|Leader||Nathan Spataro [ citation needed ]|
|Deputy leader||Max Kaye [ citation needed ]|
|Preceded by||Neutral Voting Bloc|
|Headquarters||5/155 Clarence Street, Sydney, New South Wales|
|Ideology||Issue-based direct democracy|
Flux (also known as Liberals for Climate in Western Australia), is a political movement which aims to replace the world's elected legislatures with a new system known as issue-based direct democracy (IBDD). Flux originated in and is most active in Australia, but it is also active internationally, with groups existing in the United Statesand Brazil.
IBDD is similar to liquid democracy, though there are differences. In IBDD, voters would still have the right to vote directly on every issue or delegate their vote to someone else, but unlike in liquid democracy, voters can choose to forgo votes on one issue to use on another issue. This creates opportunity cost between issues and allows voters to specialise their votes on the issues that are more important to them.This specialisation of votes allows citizens to participate effectively in issue-based direct democracy without having to focus on every issue as they would in regular direct democracy.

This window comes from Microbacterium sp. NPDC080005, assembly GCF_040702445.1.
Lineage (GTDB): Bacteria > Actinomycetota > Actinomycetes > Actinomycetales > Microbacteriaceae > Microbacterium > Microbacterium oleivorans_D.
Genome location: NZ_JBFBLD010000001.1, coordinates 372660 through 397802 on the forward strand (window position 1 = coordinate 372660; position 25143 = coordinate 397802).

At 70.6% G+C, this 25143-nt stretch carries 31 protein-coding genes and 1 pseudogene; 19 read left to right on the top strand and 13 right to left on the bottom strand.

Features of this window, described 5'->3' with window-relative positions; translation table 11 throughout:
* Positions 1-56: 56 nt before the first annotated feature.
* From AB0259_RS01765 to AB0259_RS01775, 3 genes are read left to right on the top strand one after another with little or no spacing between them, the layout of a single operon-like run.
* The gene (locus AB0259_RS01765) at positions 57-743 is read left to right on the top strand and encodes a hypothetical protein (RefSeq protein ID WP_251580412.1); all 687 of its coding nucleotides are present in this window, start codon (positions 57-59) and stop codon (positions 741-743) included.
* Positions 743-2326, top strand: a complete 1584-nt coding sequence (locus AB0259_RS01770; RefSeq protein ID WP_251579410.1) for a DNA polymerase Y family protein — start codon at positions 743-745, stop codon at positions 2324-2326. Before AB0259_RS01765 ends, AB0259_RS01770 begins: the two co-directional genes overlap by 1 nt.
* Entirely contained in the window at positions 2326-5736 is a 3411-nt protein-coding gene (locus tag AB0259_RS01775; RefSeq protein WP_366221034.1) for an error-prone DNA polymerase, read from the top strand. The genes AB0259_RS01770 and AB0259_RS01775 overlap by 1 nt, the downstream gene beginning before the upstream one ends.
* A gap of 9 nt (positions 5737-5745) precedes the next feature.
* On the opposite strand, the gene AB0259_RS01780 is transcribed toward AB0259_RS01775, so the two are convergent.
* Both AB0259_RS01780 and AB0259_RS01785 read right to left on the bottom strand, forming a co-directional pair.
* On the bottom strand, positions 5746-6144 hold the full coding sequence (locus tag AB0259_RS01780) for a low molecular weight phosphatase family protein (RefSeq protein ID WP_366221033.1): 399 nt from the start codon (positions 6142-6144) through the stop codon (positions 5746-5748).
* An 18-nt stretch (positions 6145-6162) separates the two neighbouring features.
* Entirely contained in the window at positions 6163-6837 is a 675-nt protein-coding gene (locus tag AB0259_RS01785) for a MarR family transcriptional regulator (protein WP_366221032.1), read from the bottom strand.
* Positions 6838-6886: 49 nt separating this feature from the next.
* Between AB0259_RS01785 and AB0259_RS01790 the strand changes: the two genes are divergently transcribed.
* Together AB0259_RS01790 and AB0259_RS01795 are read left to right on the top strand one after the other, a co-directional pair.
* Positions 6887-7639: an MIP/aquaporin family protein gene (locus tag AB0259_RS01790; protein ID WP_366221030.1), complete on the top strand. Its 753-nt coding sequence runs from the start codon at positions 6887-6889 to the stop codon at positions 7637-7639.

Software to implement IBDD is being developed by SecureVote, a startup company set up by Nathan Spataro and Max Kaye to bring Blockchain-based voting to Governments, Businesses and Token Ecosystems.
In Australia, there are Flux parties on the federal level and in the Australian Capital Territory,Western Australia, Queensland and New South Wales.
In the 2016 Australian federal election Flux stood two senate candidates in every state, and one in the Australian Capital Territory under the name "VOTEFLUX.ORG".The group drew first preference votes of between 0.08% and 0.28% in each state, for a national average of 0.15%.
The Flux Party – WA under the banner of "Flux the System!" nominated 24 candidates for the 2017 Western Australian election. 12 in the Legislative Council and another 12 in the Legislative Assembly.They received first preference votes of between 0.31% and 0.88% in each legislative council region, for a state average of 0.44%,
The party controversially ran 26 so-called "fake independents" in the 2017 Western Australian election – candidates affiliated with the party who appeared as independents on the ballot papers.
Writing in 2020, ABC election analyst Antony Green noted that Flux "has attracted negligible support" at elections.Despite having no climate policies of any kind, the party changed its name to "Liberals for Climate" for the 2021 Western Australian state election.
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